Police cite 'Pokemon Go' players in York Twp.
- Police in York County have been warning Pokemon Go players not to trespass on private property.
- Players can be cited, police said, or could be shot by frightened homeowners mistaking them for burglars.
- Cited player said she thinks she should have been given a warning first and intends to fight the ticket.
"Pokemon Go" players have reacted strongly on social media to reports of their own being cited for trespassing on private property.
A York Township woman posted a warning early Friday morning on the Central PA Pokemon Facebook page, telling players to avoid a certain Pokemon "gym" because she'd just been cited for trespassing there.
The location is Annunciation Greek Orthodox Church, 2500 Pine Grove Road in York Township, according to York Area Regional Police Chief Tim Damon.
"Seriously makes me mad," the 26-year-old cited woman, Vanessa Royal, wrote on Facebook. "Kids aren't out doing drugs they are playing an innocent game, and the cops wanna meet quotas."
Some two dozen people commented on her post, virtually all supportive of her.
"You weren't doing anything wrong," one commenter noted.
"Didn't know churches were private property," another wrote.
Many commenters agreed she was targeted because police have "bulls— quotas."
"Total entrapment," another opined.
No entrapment: It's not entrapment, according to Damon, who said it wasn't even his department's idea to station an officer at the church.
"The officer was there at the direction of the church because they were concerned that they had numerous people there to play the game," he said. "The players weren't there to visit the church or on any legitimate business — they were playing a game."
According to Damon, the president of the church's board of directors asked York Area Regional Police to patrol the property overnight.
"They're finding people walking with their phones, looking for their Pokemons," the chief said, and that's not only happening at the church but also at various businesses and organizations in York Area Regional's coverage area.
"People are concerned about events in the world and the nation, and now they have strange people walking on their property," he said.
In response, some local businesses will be putting up no-trespassing signs that exempt customers, according to the chief.
Two citations: Damon said officers cited two people between Thursday and Friday for trespassing at the church.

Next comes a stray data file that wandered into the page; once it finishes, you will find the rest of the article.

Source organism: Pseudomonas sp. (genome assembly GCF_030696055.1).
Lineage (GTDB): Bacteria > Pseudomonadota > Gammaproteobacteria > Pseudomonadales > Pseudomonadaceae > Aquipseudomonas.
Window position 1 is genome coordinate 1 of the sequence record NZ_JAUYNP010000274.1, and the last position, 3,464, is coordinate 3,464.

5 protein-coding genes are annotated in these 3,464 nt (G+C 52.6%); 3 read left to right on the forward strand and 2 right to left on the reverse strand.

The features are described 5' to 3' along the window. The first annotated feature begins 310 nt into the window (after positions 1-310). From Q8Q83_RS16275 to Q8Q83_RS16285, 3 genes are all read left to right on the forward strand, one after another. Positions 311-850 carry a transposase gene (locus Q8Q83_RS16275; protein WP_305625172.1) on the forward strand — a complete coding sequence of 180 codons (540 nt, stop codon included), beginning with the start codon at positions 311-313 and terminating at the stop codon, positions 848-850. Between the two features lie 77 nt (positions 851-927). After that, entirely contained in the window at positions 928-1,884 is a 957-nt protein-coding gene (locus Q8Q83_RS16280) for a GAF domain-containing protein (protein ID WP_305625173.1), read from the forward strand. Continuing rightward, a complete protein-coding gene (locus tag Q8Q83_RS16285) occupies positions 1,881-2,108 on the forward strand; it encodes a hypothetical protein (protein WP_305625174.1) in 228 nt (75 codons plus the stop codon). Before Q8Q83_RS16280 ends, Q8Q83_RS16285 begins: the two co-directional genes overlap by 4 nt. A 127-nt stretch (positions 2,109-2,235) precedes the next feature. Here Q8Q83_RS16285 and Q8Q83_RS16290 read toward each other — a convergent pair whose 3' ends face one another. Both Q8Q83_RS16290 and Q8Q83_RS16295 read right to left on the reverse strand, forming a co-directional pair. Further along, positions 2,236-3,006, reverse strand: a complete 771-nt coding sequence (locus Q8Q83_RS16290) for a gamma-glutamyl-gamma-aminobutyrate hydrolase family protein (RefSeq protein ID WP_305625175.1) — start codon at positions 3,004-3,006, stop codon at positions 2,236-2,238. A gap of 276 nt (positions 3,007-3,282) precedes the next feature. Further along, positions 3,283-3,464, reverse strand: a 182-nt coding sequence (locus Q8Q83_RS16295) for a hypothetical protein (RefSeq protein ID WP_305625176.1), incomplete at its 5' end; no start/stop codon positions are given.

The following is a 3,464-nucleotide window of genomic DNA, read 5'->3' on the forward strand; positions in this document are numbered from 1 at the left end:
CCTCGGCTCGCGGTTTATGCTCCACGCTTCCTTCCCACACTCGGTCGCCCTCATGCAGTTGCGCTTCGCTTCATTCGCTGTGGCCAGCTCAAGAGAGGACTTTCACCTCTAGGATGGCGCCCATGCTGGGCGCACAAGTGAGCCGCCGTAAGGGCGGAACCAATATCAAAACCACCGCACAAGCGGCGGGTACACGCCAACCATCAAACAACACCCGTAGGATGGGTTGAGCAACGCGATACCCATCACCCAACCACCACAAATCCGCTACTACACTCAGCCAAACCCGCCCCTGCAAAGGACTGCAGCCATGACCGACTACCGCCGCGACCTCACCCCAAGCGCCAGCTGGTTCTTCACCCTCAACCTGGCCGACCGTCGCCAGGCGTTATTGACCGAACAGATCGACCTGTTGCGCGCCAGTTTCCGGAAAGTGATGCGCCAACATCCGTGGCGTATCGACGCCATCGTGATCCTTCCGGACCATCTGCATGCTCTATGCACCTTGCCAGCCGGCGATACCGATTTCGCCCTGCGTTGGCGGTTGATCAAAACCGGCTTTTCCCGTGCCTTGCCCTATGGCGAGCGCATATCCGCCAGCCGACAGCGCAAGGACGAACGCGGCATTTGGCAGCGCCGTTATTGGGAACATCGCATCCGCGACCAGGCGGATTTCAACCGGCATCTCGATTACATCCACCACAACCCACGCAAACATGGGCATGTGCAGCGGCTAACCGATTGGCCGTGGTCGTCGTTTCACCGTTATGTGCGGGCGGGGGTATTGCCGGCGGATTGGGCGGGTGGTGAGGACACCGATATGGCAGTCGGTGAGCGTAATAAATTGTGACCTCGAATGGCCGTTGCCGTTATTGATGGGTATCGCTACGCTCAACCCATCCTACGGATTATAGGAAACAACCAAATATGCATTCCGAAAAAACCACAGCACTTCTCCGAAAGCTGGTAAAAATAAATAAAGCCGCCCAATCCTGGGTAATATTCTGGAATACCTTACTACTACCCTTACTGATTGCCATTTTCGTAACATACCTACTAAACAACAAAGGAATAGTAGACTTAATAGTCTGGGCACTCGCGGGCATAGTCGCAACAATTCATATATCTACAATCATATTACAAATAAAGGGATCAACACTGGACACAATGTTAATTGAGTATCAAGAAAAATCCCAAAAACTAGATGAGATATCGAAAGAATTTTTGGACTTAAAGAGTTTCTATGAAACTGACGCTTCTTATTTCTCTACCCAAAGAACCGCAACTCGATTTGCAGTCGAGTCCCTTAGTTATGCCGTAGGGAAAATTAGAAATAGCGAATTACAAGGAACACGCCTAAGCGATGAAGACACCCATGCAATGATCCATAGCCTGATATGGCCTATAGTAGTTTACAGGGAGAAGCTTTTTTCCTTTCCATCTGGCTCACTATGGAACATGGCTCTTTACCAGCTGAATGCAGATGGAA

In addition to Royal, who was cited with trespass by motor vehicle at 11:30 p.m. Thursday, police also cited Zachary Barber, 21, of North Codorus Township, for the same offense. That happened about 1 a.m. Friday, according to Damon. He said both people drove onto church property, then drove to the rear of the church.
"Specifically for this incident, we're looking at (trespassing during) inconvenient hours," the chief said, adding the church has had issues in the past with overnight crime, such as theft.
"They are protecting their property," he said.
Not disruptive: Royal said she thinks the officer should have given her a warning rather than a citation.
"A warning would've (worked) well for me," she wrote in a message. "If I came back hours later to try again after knowing it was wrong, then it's justified. ... It could've been handled differently."
Royal said she saw no signs at the church stating it's private property or closed after dusk and said there's no signs to warn that trespassers will be fined.
The only visible sign, she said, is at the far end of the opposing entrance, which says "no through traffic." That sign isn't particularly visible after dark, Royal said, and because of her work schedule she plays "Pokemon Go" after dark.
She said she works nearby and has seen "countless" vehicles drive in there at night.
"I wasn't planning to disrupt anyone," Royal told The York Dispatch. "We don't hang around in groups or get rowdy/loud. It's a single car at a time for 5 minutes or less. ... We aren't looking for trouble."
Whether she intended to be disruptive isn't the issue, according to Damon. The issue, he said, is that private-property owners have the right to keep people off their property.
"Just because you've downloaded an app on your phone does not give you the right to trespass on private property," the chief said.
Will fight it: Royal said she intends to fight the citation in court, or at least try to get the amount of the fine reduced.
She said she saw the officer turn off the patrol car's lights as she was leaving the church property.
"He was hoping to catch many others that night," Royal said.
The quota system for law enforcement is illegal here. The Pennsylvania Legislature in 1981 passed a law prohibiting all police officers, state police troopers, state game commission officers and fish and boat commission officers from using quotas when writing summary tickets and citations.
One Facebook commenter acknowledged Royal was in the wrong: "No offense intended towards you, but I'm almost positive cops do not want to waste their time trying to round up PkGO players from private property like feral cats. Whether you could see the (private property) sign or not, you do not own the church ... therefore it is not your property."
Warnings: A number of police departments in York County have issued warnings to "Pokemon Go" players, including warnings not to trespass on private property.
Northern York County Regional Police saw large numbers of players going into public parks after dark, when those parks are closed.
On Friday, Northern Regional Lt. David Lash said that since his department issued a warning that they would be citing people found in the parks after dark, the number of offenders has significantly dropped.
— Reach Liz Evans Scolforo at email@example.com or on Twitter at @LizScolforoYD.